EXECUTIVE INTERVIEW: How Southern California Edison is Charging Forward with Transportation Electrification

January 20, 2020

An ACT News Executive Interview with Katie Sloan, Director, eMobility, Building Electrification, and Customer Service Governance, on Southern California Edison’s commitment to supporting vehicle electrification across all sectors—including heavy-duty trucks.

SCE’s Charge Ready Transport program, launched in May 2019, is the largest fleet electrification program of its kind in the nation and helps fleet customers overcome one of the biggest barriers to electrification—upfront infrastructure costs. By working with fleet customers directly, and as early as possible, the program seeks to electrify 870 sites and support the electrification of nearly 8,500 commercial vehicles.

ACT News caught up with Katie to learn more about SCE’s Charge Ready program and the advice she has for fleets interested in taking the next steps towards electrification.

Southern California Edison (SCE) is widely recognized as one of the nation’s most forward-thinking utilities in terms of its commitment to accelerating the clean energy economy and vehicle electrification. What steps is SCE taking to accelerate vehicle electrification in the medium- and heavy-duty transportation sector?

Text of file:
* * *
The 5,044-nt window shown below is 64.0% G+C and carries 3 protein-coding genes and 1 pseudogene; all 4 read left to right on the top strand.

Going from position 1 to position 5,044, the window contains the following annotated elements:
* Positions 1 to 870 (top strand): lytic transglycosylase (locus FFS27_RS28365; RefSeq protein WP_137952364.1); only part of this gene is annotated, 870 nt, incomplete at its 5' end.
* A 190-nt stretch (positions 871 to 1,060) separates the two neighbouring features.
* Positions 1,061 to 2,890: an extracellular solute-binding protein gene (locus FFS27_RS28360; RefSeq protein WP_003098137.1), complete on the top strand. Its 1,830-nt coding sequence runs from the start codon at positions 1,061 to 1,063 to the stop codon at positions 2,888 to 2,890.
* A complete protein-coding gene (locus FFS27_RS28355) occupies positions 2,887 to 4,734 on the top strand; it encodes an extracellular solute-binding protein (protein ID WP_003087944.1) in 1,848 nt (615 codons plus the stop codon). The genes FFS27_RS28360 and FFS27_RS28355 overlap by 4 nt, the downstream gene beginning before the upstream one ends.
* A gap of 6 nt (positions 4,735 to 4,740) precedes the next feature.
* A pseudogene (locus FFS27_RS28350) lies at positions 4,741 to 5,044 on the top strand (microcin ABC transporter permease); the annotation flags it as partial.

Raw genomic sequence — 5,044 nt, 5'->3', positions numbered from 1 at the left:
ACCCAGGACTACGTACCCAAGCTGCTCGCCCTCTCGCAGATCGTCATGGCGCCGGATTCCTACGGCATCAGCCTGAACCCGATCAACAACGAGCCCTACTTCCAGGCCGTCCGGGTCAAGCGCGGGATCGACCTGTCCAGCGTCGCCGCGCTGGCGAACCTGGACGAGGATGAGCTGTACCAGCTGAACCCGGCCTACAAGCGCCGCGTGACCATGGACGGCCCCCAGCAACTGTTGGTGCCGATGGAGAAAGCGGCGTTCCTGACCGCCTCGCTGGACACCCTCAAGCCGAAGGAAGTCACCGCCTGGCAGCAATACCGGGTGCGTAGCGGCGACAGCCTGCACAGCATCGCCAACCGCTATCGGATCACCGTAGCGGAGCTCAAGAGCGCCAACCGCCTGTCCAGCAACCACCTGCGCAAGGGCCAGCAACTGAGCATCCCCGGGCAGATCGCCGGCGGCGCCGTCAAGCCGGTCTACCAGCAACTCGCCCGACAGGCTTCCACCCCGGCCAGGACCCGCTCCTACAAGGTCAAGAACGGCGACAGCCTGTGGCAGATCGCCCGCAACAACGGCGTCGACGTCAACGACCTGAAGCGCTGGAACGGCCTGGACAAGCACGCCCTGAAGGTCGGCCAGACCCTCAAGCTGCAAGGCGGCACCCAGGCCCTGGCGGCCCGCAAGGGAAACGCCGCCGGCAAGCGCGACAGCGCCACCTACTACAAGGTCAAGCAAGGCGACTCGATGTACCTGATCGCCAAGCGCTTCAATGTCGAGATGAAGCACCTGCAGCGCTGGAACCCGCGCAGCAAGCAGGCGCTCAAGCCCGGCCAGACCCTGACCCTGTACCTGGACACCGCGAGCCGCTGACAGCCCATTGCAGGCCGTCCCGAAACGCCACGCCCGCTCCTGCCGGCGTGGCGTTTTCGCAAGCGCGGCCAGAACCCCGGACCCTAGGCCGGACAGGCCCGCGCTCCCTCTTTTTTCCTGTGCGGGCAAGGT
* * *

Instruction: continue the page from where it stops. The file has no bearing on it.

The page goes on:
SCE is fully committed to supporting vehicle electrification across all sectors—including medium- and heavy-duty (MDHD) vehicles. SCE recently released its Pathway 2045 whitepaper outlining the steps California must take to reach carbon neutrality by 2045. A key component of this pathway is for two-thirds of medium-duty vehicles, 40% of heavy-duty vehicles, and nearly all transit buses to be electric by 2045.

In support of this goal, SCE launched its Charge Ready Transport program in May 2019. This program is a 5-year, $350M program seeking to electrify 870 sites that support nearly 8,500 vehicles. It is the largest program of its kind in the nation and helps customers overcome one of the biggest barriers to electrification—upfront infrastructure costs. Through this program, SCE installs free make-ready infrastructure on both the utility- and customer-side of the meter. The program also provides charging equipment rebates to qualifying sectors.

SCE’s Charge Ready Transport Program is the largest of its kind in the nation and helps customers overcome one of the biggest barriers to electrification—upfront infrastructure costs.

In addition to Charge Ready Transport, SCE is performing detailed grid assessments that study the impact of MDHD electrification. These grid assessments help SCE proactively identify sections of the grid that may need to be upgraded in anticipation of the load from high-power MDHD vehicle charging.

Lastly, SCE maintains a Transportation Electrification (TE) Advisory Team that provides advice and guidance to customers who are looking to electrify their fleets—even if they are not participating in Charge Ready Transport. SCE believes transportation electrification has the power to transform life in our communities and we will do everything we can to support it.

Can you share details on some of the most exciting medium- and heavy-duty fleet electrification projects taking place in your service territory?